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Remember when bedtime stories always began with “Once upon a time”? Well, once upon a time, most law school graduates joined an established firm where they could remain for their entire careers. But as we all know, the times have changed—as have lawyers’ employment options.
So let’s look back at the good old days before the latest recession and compare them to how employment life has changed today, not only for fresh-out graduates but also for a growing number of seasoned lawyers.
For many years, the changes were beneficial for lawyers. Firms began to grow substantially as new areas of law developed, and they had to hire more and more lawyers to handle the growing amount of work. In addition, the overall number of firms increased dramatically due to spin-offs and start-ups. Even though law school enrollments were also increasing, these developments produced abundant employment opportunities for graduates, and as the supply struggled to keep up with the demand, associate salaries escalated. The only question most faced was “Which offer will I accept?” and not “Will I be able to find a job?”
At the same time, firms developed aggressive growth plans to meet their clients’ increased needs as well as the increased competition. These developments heightened the demand for experienced lawyers, particularly ones with substantial books of business, and many were able to achieve a substantial increase in income by moving to new, better-paying firms.
But, of course, by early 2008 the picture changed. Firms, mostly but not entirely large ones, began cutting partners, associates and staff, postponing start dates for newly hired associates, reducing salaries, eliminating summer associate programs and sharply reducing or even eliminating hiring.
And today? A basic law of physics is that “For every action there is an equal and opposite reaction.” This can be adapted to the legal profession as “For every old trend there is an equal, if not opposite, new trend.”
Let’s start with law school graduates. The recession has made openings with law firms, companies and government entities scarce. As a result, an increasing number of recent law school graduates are striking out on their own and setting up law offices. As confirmation of this trend, a number of state bars are seeing a membership growth in their solo practitioner and small firm sections.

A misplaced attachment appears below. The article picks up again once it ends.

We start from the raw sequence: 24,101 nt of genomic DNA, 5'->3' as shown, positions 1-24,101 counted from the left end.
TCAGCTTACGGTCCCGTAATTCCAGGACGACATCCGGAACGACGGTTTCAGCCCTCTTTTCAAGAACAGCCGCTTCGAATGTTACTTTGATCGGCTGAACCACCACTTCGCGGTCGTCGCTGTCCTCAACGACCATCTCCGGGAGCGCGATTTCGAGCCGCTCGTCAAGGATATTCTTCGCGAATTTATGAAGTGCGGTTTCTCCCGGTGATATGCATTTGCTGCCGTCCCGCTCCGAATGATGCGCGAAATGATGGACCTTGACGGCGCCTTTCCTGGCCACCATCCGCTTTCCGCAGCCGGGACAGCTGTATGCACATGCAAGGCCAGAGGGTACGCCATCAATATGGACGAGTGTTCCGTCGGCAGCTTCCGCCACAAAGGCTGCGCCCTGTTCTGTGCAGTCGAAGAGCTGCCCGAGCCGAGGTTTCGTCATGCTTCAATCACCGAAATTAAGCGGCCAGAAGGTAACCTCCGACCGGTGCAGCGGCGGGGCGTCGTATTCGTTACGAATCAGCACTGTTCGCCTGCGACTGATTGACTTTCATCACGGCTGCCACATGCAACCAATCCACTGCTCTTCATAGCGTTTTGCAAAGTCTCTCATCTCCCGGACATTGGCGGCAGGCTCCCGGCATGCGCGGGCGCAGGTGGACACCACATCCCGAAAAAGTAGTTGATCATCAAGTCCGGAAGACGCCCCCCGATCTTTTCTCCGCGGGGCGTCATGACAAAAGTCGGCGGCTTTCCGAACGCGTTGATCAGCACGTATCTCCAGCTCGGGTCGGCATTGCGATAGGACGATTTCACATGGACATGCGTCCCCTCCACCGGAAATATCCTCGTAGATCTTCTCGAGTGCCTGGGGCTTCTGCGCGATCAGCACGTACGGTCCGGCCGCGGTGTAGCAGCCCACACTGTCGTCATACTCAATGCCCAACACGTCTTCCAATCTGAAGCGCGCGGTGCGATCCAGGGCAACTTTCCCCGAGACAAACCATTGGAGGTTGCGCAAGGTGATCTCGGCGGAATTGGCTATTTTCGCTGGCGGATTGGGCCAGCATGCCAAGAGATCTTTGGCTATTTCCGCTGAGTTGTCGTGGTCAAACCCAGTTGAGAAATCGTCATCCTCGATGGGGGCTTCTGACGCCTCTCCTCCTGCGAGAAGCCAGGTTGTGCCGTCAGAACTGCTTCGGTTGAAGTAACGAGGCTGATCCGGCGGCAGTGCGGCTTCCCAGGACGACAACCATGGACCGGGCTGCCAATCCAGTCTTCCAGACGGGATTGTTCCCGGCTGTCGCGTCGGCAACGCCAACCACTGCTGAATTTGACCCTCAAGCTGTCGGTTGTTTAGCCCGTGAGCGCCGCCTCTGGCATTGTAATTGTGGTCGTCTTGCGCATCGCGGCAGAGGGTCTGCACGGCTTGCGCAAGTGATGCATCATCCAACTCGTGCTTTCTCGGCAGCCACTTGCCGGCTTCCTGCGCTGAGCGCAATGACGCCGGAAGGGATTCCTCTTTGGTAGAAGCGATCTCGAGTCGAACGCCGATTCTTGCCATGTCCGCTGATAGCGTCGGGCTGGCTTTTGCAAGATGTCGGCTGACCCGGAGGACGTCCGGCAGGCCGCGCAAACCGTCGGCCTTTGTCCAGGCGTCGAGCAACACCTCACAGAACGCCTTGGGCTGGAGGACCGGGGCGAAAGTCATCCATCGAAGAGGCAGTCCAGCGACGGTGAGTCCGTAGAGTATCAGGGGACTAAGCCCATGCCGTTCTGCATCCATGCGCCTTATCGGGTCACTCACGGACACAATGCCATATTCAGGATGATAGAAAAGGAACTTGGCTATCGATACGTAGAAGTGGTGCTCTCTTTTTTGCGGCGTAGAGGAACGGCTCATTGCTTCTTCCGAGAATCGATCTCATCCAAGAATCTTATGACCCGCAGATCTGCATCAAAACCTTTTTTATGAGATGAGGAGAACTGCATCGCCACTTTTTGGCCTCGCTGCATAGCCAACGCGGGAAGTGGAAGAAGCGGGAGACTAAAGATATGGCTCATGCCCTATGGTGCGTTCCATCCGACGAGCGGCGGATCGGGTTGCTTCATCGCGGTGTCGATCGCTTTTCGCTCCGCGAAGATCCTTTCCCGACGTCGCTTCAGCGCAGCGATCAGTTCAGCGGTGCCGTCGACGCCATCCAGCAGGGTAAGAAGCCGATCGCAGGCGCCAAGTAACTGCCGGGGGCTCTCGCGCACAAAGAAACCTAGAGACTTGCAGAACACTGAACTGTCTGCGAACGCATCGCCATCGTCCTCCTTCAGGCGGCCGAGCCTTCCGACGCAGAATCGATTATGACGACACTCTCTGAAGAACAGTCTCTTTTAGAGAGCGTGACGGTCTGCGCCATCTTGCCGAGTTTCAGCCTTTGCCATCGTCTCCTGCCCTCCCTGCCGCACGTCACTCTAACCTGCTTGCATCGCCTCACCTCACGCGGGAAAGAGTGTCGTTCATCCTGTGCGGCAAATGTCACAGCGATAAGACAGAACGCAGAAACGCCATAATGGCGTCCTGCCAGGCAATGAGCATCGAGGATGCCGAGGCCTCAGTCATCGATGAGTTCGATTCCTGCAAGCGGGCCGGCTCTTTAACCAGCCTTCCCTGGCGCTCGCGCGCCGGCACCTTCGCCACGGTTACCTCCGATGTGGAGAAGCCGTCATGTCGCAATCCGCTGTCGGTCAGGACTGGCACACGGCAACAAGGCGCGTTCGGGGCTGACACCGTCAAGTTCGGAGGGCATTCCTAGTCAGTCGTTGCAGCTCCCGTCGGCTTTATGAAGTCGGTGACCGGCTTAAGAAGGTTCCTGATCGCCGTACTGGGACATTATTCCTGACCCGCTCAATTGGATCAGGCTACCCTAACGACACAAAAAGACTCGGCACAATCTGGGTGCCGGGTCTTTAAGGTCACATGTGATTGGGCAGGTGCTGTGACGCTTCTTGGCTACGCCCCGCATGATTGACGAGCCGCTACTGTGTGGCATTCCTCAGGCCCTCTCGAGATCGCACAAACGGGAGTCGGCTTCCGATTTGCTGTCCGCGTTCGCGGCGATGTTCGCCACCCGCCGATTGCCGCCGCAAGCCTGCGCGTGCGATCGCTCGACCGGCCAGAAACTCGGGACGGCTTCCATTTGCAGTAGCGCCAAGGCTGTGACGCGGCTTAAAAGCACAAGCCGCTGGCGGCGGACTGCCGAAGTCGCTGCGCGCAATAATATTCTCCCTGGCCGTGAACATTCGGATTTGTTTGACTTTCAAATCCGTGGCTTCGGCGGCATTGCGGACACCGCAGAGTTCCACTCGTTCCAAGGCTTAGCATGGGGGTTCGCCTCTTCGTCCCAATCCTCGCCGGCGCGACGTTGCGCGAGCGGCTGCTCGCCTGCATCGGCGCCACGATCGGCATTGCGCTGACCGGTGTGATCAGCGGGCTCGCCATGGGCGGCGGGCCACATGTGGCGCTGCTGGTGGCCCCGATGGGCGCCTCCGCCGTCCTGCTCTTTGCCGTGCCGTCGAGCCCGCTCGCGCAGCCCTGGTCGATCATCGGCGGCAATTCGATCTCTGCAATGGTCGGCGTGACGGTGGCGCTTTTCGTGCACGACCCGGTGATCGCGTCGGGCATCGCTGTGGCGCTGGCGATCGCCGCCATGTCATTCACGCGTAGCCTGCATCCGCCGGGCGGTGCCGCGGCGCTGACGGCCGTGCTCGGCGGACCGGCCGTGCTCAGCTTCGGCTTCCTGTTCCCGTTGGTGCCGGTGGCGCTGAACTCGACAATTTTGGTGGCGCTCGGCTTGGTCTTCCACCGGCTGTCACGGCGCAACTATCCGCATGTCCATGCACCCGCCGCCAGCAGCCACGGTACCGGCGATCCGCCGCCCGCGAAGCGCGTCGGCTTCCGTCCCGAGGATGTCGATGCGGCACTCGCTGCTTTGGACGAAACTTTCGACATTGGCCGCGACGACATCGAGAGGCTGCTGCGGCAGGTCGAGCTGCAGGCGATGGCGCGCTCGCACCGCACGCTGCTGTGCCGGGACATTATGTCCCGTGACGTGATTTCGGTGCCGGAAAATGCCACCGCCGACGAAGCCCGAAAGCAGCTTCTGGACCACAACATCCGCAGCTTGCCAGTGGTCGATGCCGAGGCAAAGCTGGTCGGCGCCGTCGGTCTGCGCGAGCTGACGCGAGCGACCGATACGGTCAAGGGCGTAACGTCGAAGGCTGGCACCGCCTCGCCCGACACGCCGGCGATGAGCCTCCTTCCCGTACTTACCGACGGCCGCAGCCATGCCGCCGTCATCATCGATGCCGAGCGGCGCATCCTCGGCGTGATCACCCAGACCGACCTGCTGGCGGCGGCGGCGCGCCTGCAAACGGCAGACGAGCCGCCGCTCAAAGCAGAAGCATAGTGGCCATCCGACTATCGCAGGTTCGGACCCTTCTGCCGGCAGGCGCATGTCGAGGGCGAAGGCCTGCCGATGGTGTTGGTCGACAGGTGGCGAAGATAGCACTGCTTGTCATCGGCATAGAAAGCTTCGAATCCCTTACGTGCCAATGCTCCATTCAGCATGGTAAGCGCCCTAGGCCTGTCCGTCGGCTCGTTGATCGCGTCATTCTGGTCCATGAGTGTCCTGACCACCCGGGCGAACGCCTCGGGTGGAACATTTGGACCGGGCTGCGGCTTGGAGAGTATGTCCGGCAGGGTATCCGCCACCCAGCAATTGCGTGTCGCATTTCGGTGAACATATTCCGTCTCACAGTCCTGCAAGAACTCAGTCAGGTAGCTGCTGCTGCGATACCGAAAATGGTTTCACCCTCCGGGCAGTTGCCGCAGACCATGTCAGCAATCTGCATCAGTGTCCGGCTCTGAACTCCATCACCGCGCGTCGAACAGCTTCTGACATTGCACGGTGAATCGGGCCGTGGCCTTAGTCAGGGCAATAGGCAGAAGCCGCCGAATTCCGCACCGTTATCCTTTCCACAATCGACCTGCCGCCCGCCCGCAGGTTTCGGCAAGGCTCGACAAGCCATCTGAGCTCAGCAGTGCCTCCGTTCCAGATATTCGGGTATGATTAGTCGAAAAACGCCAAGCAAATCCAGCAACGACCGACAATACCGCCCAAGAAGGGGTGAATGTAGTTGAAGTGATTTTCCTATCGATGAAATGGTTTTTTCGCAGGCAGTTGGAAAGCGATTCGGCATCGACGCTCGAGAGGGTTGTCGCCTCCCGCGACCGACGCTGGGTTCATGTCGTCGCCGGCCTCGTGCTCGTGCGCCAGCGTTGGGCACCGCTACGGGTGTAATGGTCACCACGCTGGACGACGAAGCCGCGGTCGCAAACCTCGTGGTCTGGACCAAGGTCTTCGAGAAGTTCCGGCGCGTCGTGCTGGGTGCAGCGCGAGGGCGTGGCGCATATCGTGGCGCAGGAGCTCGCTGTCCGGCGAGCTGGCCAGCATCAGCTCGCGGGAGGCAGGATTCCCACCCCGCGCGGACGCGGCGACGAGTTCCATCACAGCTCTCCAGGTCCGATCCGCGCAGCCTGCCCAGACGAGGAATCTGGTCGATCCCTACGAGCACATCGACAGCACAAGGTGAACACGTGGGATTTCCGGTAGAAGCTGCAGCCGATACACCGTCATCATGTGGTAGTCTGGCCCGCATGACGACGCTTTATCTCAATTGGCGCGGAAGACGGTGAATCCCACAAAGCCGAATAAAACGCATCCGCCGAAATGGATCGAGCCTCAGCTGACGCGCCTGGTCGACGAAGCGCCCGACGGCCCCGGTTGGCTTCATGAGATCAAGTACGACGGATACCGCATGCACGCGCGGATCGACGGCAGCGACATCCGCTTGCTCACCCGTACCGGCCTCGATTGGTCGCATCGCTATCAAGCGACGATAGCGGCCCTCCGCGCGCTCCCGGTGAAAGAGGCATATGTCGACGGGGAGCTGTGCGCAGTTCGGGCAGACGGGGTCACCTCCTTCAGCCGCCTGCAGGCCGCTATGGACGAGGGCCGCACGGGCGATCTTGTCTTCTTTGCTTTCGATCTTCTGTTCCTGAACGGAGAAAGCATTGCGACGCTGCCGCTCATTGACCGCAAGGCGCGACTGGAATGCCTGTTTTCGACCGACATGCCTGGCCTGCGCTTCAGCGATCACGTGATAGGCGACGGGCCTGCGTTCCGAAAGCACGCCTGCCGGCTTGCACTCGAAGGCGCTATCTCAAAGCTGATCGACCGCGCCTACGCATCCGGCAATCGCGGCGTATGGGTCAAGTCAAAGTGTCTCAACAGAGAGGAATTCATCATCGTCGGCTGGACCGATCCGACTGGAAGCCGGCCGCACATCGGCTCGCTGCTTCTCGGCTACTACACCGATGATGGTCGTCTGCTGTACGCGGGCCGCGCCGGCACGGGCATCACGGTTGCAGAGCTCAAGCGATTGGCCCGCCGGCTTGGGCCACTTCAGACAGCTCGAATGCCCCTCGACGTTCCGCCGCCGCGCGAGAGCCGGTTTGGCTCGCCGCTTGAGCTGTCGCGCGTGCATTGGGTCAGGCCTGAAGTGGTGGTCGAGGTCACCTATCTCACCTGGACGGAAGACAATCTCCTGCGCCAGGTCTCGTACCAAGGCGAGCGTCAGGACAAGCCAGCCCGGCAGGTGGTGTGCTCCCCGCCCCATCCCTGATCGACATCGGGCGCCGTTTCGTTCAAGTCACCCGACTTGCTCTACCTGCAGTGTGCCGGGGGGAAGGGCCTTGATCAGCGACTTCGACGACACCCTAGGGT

Furthermore, some law schools are adding or considering adding more courses for solo practitioners, including ones covering entrepreneurial and small business strategies, such as how to maintain the proper financial records and how to develop new business. (An informative list of links to some of these schools is at www.entrepreneurship.org/en/entrepreneurship-law.)
However, the growing move to starting a solo practice is not just limited to recent graduates. A noteworthy segment of lawyers who have been practicing with firms, whether large or small, are also going solo. And a growing number are doing it by locating their offices in their homes. Also noteworthy is that for some the appeal of a home-based practice extends beyond the need to control expenses—they feel it also leads to a better work-life fit and increases their productivity, too.
One of the most dramatic and fastest-growing trends involves partners leaving large firms—not to join another large firm to increase their income but to join a smaller firm or even start their own. One of the driving factors behind this is the increasing number of conflicts that arise with mergers involving their current firms. Another important factor in a good many cases is the ability to provide lower fees for clients who either were resisting or could not afford the large firms’ hourly rates.
In that same vein, perhaps the most surprising example of experienced lawyers trading in their big firm life is the trend to join contingent-fee plaintiffs’ litigation boutiques. As one of these lawyers, Michael Bonella in Philadelphia, said, “Now we can service clients who don’t have the money or do have the money but don’t want to pay high billable rates.”What all this may add up to is that “once upon a time” has been replaced with “the only constant is change.”
Bob Denney , President of Robert Denney Associates, Inc., has been providing management and marketing counsel to law firms throughout North America for over 30 years.